Financial Highlights Download Section
Total revenues increased by $37 million, or 11.2 percent, from last year to $368 million, and were more than 6.9 percent above the School's forecast.
MBA Program Revenues
MBA Program revenues grew by $5 million, or 7.4 percent, to $73 million due to normal increases in tuition and fees and higher admissions yield.
Executive Education and HBS Publishing Revenues
Revenues from Executive Education and HBS Publishing (HBSP) increased by a combined $18 million, or 9.9 percent, to $200 million.
Endowment income distributed for operations rose by $9 million, or 14.5 percent, the result of an increase in the endowment payout and new gifts from the capital campaign. The increased distribution was used primarily to fund financial aid awards and faculty research.
Operating expenses increased by $38 million, or 12.4 percent, to $345 million, largely reflecting greater variable costs due to increased activity in Executive Education and HBSP, as well as higher costs related to a 7 percent increase in faculty full-time equivalents (FTE).
Cash from Operations
Cash from operations decreased by $1 million to $23 million. In addition, gifts from prior years, available to be spent pursuant to the donors' specifications, added $14 million to the School's cash flow, $1 million greater than the prior year. Cash before capital activities was thus level at $37 million.
Capital expenses for construction and renewal of campus facilities decreased by $30 million to $49 million. The primary capital costs were the conclusion of the Aldrich Hall and Baker Library projects, as well as the Hamilton Hall renovation. Additional funding came from gift accounts for specific capital projects amounting to $12 million, as well as $38 million in new borrowings. The new debt includes debt taken in fiscal 2006 replacing other funding from fiscal 2005 (related to the $26 million in other activity). The comparable fiscal 2005 amounts were $49 million and $7 million, respectively.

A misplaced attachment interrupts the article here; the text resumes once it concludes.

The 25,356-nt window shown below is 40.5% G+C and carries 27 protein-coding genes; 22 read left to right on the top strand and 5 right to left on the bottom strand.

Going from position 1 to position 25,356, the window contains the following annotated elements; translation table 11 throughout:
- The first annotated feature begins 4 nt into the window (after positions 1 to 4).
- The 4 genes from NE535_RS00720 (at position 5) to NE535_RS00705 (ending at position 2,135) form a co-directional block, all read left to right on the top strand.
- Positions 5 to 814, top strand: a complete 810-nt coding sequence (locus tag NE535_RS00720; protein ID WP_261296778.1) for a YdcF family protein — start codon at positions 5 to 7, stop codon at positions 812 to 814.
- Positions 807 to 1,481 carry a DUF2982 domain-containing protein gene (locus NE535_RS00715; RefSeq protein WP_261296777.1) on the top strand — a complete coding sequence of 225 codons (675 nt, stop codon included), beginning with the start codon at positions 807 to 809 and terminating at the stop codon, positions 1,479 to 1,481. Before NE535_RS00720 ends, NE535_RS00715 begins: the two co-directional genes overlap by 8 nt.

Total building debt outstanding at June 30,2006, increased to $108 million, from $74 million a year earlier.
Unrestricted reserves increased by $8 million to $60 million at the end of fiscal 2006. In addition, HBS maintains endowment reserves, with a June 30, 2006, end-of-year value of approximately $56 million.
The market value of the HBS endowment increased by 13 percent to $2.3 billion as of June 30, 2006, from $2.1 billion a year earlier, reflecting both strong returns and new endowment gifts. Total return on the endowment for fiscal 2006 was +16.7 percent.
Alumni and friends continued to be generous in fiscal 2006. As the School's capital campaign came to a close, cash from gifts decreased to $55 million from the campaign's peak of $123 million in fiscal 2005. This generosity remained vital in fiscal 2006, as current-use gifts and endowment distribution together generated 22 percent of the School's revenues, up from 21 percent last year. Approximately 30 percent of MBA alumni made a gift to the School in fiscal 2006.